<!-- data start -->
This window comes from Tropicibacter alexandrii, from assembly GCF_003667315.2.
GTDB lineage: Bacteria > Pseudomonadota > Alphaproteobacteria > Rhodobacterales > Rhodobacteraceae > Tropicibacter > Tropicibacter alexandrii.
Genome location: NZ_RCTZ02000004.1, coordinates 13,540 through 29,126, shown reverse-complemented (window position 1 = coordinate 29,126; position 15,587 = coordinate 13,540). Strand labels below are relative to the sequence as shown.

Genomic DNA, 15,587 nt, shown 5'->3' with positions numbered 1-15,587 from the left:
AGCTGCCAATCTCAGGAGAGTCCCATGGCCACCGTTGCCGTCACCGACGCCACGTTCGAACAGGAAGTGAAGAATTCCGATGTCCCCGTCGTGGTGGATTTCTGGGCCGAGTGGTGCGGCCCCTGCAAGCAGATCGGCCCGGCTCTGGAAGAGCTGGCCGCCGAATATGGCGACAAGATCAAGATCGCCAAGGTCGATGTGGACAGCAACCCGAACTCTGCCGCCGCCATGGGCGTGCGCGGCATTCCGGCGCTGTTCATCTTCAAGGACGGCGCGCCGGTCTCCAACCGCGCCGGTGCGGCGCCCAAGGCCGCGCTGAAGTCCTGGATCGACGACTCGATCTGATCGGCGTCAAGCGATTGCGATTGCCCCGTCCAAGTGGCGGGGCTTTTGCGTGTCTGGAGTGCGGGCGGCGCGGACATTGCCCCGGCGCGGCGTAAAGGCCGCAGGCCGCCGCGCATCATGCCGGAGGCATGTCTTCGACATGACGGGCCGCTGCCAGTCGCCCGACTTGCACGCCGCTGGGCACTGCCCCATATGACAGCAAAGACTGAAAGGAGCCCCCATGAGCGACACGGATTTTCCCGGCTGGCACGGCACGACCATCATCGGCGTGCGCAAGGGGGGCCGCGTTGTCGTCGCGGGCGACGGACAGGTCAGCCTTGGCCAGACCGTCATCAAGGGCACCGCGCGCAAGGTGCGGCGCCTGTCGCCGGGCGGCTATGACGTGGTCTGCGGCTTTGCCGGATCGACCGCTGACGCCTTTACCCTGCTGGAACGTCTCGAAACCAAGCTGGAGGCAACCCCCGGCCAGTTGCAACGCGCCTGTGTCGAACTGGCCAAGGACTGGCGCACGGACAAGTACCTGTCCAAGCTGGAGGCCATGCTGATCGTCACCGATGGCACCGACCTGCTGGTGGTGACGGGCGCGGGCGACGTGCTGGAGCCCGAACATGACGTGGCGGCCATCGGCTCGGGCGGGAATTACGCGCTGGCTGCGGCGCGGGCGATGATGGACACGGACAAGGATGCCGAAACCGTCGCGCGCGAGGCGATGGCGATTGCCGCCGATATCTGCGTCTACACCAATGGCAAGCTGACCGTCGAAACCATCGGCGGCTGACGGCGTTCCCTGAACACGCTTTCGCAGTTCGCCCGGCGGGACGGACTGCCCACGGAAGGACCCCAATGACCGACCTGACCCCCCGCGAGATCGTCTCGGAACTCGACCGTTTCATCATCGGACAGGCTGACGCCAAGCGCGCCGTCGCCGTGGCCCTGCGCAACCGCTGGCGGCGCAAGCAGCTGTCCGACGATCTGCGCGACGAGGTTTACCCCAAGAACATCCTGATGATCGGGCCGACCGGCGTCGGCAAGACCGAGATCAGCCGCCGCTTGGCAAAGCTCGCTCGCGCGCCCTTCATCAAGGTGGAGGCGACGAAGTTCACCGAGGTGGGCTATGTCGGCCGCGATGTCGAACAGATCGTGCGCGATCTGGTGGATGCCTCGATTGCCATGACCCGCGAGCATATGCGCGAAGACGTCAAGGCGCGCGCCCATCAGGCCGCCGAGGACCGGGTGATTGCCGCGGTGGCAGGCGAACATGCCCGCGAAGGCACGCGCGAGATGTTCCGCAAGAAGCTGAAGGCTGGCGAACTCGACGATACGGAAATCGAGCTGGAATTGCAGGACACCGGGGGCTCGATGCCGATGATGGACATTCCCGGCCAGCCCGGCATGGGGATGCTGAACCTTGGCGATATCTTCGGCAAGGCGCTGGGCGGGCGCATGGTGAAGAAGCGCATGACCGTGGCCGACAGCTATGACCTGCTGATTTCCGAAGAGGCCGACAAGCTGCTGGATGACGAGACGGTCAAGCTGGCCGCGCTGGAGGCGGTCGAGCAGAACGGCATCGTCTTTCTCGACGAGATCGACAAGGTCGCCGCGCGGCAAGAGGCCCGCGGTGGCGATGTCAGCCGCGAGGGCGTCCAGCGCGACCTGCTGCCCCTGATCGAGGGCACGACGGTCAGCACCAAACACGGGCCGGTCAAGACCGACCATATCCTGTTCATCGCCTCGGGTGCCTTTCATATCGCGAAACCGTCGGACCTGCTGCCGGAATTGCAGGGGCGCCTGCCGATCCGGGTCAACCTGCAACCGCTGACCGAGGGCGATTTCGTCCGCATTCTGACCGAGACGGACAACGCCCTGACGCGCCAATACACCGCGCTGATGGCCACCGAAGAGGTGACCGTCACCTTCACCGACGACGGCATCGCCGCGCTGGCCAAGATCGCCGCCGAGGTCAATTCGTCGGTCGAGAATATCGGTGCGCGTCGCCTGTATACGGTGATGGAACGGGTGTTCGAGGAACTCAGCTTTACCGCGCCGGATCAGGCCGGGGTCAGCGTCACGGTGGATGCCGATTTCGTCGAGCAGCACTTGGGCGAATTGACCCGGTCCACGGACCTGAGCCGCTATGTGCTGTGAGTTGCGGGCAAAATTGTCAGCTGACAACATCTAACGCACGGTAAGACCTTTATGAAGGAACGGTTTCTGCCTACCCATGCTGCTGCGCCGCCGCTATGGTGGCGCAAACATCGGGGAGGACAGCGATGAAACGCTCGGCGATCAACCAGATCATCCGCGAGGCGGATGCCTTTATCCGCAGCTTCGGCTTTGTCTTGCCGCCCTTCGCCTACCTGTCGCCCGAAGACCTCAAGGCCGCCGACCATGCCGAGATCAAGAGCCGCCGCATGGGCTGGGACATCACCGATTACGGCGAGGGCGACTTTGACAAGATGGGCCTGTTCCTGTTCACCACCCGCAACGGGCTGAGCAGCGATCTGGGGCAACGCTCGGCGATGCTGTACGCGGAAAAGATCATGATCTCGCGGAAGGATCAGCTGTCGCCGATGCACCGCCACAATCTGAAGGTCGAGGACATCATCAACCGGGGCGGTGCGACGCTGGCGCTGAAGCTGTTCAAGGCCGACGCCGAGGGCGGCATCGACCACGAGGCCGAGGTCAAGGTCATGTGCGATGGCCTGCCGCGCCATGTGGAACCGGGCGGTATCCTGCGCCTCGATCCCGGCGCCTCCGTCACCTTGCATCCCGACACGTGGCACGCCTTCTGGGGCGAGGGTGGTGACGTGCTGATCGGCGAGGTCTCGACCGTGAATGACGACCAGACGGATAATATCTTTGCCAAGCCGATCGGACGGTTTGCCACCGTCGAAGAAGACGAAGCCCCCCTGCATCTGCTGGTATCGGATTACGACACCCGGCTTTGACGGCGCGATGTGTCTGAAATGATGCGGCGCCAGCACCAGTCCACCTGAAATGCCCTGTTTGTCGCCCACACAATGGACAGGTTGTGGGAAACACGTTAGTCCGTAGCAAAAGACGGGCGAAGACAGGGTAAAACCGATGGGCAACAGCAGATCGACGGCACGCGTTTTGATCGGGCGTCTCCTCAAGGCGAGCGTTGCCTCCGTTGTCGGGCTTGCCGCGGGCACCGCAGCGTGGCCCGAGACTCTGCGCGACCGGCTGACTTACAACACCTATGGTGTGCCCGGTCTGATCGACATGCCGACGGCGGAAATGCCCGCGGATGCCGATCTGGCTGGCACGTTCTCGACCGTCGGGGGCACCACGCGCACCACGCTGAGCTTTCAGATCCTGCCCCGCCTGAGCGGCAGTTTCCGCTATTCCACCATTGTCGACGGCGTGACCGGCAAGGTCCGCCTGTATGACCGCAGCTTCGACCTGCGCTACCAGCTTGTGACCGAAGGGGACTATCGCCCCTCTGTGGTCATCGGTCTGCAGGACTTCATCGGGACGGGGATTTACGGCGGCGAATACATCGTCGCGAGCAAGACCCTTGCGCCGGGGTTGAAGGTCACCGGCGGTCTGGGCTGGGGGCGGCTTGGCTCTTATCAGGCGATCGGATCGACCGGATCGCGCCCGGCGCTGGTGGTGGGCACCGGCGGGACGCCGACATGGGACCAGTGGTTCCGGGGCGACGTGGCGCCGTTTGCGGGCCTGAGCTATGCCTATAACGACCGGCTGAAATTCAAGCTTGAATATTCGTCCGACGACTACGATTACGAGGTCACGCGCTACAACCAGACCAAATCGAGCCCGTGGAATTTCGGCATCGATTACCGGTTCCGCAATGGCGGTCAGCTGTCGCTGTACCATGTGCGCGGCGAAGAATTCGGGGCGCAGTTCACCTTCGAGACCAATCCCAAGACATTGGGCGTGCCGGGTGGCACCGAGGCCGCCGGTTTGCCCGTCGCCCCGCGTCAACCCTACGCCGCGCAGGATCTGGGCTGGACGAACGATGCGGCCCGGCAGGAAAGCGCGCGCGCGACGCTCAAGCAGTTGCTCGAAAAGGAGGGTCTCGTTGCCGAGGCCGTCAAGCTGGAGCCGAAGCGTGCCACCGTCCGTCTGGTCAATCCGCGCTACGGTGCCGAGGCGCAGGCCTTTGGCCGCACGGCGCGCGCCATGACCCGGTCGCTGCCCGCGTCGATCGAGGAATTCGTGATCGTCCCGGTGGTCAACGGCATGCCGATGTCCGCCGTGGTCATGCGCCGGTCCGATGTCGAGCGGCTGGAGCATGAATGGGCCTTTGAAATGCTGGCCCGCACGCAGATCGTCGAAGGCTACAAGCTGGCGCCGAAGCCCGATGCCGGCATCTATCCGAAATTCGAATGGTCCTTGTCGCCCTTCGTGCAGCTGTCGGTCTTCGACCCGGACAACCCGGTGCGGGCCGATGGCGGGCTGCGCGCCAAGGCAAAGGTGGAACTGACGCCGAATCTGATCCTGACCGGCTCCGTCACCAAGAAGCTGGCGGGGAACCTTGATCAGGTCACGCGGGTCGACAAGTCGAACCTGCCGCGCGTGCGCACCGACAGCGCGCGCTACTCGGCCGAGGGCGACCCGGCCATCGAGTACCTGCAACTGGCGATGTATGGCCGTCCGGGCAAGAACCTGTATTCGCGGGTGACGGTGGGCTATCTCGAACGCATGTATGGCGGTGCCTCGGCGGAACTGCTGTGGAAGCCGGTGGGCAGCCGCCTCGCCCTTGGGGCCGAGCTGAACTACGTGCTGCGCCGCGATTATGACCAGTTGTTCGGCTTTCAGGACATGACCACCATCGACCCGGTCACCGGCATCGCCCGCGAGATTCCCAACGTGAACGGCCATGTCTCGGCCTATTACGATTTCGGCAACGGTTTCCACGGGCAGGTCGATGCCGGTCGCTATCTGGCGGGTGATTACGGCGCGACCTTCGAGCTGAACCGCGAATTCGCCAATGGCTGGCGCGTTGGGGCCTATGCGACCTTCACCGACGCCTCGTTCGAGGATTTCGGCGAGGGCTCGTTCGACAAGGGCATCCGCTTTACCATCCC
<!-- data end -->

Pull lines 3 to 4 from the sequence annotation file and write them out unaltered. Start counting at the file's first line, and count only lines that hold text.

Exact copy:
Genome location: NZ_RCTZ02000004.1, coordinates 13,540 through 29,126, shown reverse-complemented (window position 1 = coordinate 29,126; position 15,587 = coordinate 13,540). Strand labels below are relative to the sequence as shown.

Genomic DNA, 15,587 nt, shown 5'->3' with positions numbered 1-15,587 from the left: